Isn’t it great when you find a new use for something? For those of us who love (and purchase) nice pens, it’s especially great because it makes your already valuable tools even more valuable.
The particular use I’m going to share with you today works with any fountain pen no matter how expensive (or inexpensive) it may be. And for those of you with a creative aptitude, you’ll really like this.
Fountain Pen Water Painting is a very simple technique. Draw a line with your fountain pen, inked with a favorite color of course, and then come along with a wet brush to make it bleed.
It creates a lovely effect and really highlights your inks.
In the images of the orange flower, I’m using a Lamy Safari Fountain Pen with a Fine nib and Diamine Ink in Pumpkin. I’m using a Kuretake Waterbrush, but you can use any water brush and for that matter, any paintbrush at all. What makes a waterbrush nice is that you can house the water in the barrel of the brush itself.
Do you see in the progression of the flower being colored in how much variation there is in the color of the ink? This technique really gives a lot of dimension to the piece and it looks lovely too.
I stumbled into this technique a few years ago. It was spring and I was sitting outside with some postcard-sized pieces of cardstock, a fountain pen and a waterbrush. I drew a simple outline of a manatee and then ran back over the lines with my water brush. The ink didn’t bleed, but rather I was able to spread the ink around to exactly the spot I wanted it. My simple line drawing of a manatee became a nicely shaded illustration in just a few seconds with very few tools.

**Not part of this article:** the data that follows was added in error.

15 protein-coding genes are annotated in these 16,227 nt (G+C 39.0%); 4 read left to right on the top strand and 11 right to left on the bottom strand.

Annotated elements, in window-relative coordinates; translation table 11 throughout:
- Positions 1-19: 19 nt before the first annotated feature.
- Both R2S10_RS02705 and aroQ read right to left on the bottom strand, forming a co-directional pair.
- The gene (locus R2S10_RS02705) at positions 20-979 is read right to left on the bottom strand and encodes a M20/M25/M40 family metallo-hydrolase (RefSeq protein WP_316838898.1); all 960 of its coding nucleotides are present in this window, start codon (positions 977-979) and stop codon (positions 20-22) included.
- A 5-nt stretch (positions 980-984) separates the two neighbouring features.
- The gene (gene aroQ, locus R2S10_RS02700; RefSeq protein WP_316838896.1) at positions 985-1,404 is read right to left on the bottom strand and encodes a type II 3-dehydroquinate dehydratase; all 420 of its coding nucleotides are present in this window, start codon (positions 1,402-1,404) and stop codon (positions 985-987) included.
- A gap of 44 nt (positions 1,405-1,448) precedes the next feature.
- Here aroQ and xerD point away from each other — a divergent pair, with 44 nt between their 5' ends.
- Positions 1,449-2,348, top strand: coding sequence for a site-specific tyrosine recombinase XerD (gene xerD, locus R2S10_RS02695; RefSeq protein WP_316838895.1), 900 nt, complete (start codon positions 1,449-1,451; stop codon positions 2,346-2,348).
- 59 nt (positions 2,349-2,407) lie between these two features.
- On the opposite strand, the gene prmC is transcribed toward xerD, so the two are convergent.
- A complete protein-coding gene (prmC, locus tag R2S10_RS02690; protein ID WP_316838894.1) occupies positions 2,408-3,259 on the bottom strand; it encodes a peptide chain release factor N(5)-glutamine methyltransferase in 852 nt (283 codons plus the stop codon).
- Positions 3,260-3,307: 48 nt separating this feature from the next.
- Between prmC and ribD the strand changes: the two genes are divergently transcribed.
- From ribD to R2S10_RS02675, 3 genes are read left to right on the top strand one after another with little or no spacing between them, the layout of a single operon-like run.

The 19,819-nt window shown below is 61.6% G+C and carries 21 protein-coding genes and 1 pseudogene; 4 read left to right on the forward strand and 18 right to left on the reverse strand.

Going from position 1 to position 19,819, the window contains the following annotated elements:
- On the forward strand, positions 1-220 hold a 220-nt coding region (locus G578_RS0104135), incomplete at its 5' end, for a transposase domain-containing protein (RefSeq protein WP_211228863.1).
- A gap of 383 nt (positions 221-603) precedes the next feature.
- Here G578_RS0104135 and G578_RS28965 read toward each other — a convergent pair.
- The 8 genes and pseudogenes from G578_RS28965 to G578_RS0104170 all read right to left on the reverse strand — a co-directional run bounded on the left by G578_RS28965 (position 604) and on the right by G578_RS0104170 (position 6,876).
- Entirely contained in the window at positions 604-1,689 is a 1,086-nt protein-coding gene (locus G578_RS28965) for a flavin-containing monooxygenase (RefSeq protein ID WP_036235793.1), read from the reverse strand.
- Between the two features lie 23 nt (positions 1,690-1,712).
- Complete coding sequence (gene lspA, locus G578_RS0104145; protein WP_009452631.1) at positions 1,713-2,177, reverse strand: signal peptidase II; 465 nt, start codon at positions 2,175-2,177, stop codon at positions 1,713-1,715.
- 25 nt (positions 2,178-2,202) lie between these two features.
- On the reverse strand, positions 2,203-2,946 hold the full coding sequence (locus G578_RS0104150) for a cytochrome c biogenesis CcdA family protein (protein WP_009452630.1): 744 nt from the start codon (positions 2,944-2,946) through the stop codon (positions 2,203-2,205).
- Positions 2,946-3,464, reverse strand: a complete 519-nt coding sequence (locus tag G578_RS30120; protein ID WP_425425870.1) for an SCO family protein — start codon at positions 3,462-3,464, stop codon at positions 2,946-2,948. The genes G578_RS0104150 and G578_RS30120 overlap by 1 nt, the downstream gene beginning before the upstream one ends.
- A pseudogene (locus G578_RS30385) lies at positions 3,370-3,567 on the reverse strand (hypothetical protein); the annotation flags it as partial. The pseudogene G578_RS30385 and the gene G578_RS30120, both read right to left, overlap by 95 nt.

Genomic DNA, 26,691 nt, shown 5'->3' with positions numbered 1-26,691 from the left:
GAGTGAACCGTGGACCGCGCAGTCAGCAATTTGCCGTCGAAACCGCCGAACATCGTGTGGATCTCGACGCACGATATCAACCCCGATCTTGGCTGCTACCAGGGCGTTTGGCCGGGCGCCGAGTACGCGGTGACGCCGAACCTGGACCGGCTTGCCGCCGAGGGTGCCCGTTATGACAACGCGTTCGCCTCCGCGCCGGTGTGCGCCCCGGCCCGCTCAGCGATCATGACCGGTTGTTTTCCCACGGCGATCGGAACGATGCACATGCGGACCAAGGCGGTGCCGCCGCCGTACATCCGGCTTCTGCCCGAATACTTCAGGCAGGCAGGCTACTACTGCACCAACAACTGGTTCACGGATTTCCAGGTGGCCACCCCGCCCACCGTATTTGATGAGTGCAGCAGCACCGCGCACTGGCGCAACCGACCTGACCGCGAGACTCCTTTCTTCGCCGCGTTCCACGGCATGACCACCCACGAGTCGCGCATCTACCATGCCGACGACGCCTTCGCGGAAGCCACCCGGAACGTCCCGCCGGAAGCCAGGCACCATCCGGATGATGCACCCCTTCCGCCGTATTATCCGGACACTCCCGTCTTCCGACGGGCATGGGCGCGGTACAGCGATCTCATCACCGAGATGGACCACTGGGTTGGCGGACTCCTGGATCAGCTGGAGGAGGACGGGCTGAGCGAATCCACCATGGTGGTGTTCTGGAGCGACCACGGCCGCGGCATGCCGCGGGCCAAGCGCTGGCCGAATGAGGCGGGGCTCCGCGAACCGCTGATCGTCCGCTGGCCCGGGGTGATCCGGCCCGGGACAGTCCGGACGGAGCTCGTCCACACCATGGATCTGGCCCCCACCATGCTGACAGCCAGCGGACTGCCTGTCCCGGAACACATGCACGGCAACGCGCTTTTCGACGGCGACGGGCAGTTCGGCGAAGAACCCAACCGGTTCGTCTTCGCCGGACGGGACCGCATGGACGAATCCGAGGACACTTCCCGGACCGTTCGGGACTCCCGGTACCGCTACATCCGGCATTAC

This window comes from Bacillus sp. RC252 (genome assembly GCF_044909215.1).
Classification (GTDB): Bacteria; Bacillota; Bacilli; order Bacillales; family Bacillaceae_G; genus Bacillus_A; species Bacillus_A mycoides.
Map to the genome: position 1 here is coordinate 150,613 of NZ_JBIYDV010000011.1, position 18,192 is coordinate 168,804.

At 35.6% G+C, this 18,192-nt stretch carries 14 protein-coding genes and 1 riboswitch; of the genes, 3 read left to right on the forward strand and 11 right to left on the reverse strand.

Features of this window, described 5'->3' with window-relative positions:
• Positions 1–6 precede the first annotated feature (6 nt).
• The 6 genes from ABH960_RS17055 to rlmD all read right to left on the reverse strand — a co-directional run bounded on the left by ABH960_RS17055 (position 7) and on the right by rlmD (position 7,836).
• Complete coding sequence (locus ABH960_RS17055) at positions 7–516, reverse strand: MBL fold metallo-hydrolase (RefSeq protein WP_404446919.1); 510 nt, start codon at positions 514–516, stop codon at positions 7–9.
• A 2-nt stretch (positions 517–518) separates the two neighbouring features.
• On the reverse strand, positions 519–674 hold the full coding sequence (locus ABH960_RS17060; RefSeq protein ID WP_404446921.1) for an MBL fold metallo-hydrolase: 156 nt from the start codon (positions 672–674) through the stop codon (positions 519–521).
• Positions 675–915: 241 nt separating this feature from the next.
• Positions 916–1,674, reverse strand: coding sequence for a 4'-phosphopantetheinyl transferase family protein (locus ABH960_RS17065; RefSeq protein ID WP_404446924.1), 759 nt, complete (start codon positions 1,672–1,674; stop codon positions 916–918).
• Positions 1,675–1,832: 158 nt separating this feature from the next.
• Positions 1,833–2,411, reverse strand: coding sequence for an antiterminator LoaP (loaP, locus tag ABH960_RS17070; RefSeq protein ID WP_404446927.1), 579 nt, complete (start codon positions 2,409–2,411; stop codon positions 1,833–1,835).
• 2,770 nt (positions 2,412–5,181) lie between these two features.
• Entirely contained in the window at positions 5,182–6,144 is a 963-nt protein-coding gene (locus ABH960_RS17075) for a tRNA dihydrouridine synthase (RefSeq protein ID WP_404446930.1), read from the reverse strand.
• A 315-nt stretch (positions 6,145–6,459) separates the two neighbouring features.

Here’s the original manatee, it was done with a LAMY Safari as well and I used Diamine ink in Damson.
This method became my method of choice as time went on. All I needed was paper, a fountain pen (which I already carried in my purse) and a water brush. No need for paintbrushes, cups of water, mixing dishes, blotting towels … the simplicity of the technique and the portability of the items needed is what has kept me coming back.
This technique lends itself well to lettering. The effect created when you add a little water to ink is beautiful. I’ve used this on the front of notecards myself and I always surprise the recipient when I tell them it’s just a little ink and water and a few minutes of time.
Here is the front of a notecard. Just lines.
Now, with my waterbrush, I trace over the letters. And I go over the letters once more, making them even thicker.
This technique can include actual watercolors too. You follow the same procedure as above, except you fill in or highlight specific areas with watercolors, acrylics, inks, marker or otherwise. Don’t be afraid to add more than one additional color.
Aside from being fun, this technique is incredibly relaxing. Since you don’t have to fuss with many materials, your focus can entirely be on the illustration. And for those of you who enjoy scrapbooking, journaling or writing letters, you can probably see how the addition of a waterbrush might be a worthwhile one. The options are as endless as your inks!
Meet the Writer: Cole Imperi is a business owner and a proponent of the handwritten word. When not at Doth Brands, a Branding & Identity firm catering to the health, wellness & deathcare professions where Cole works as Owner and Creative Director, you might find her on her yoga mat teaching yoga or behind a laptop writing for Simplicity Embellished, a letter-writing and lifestyle blog.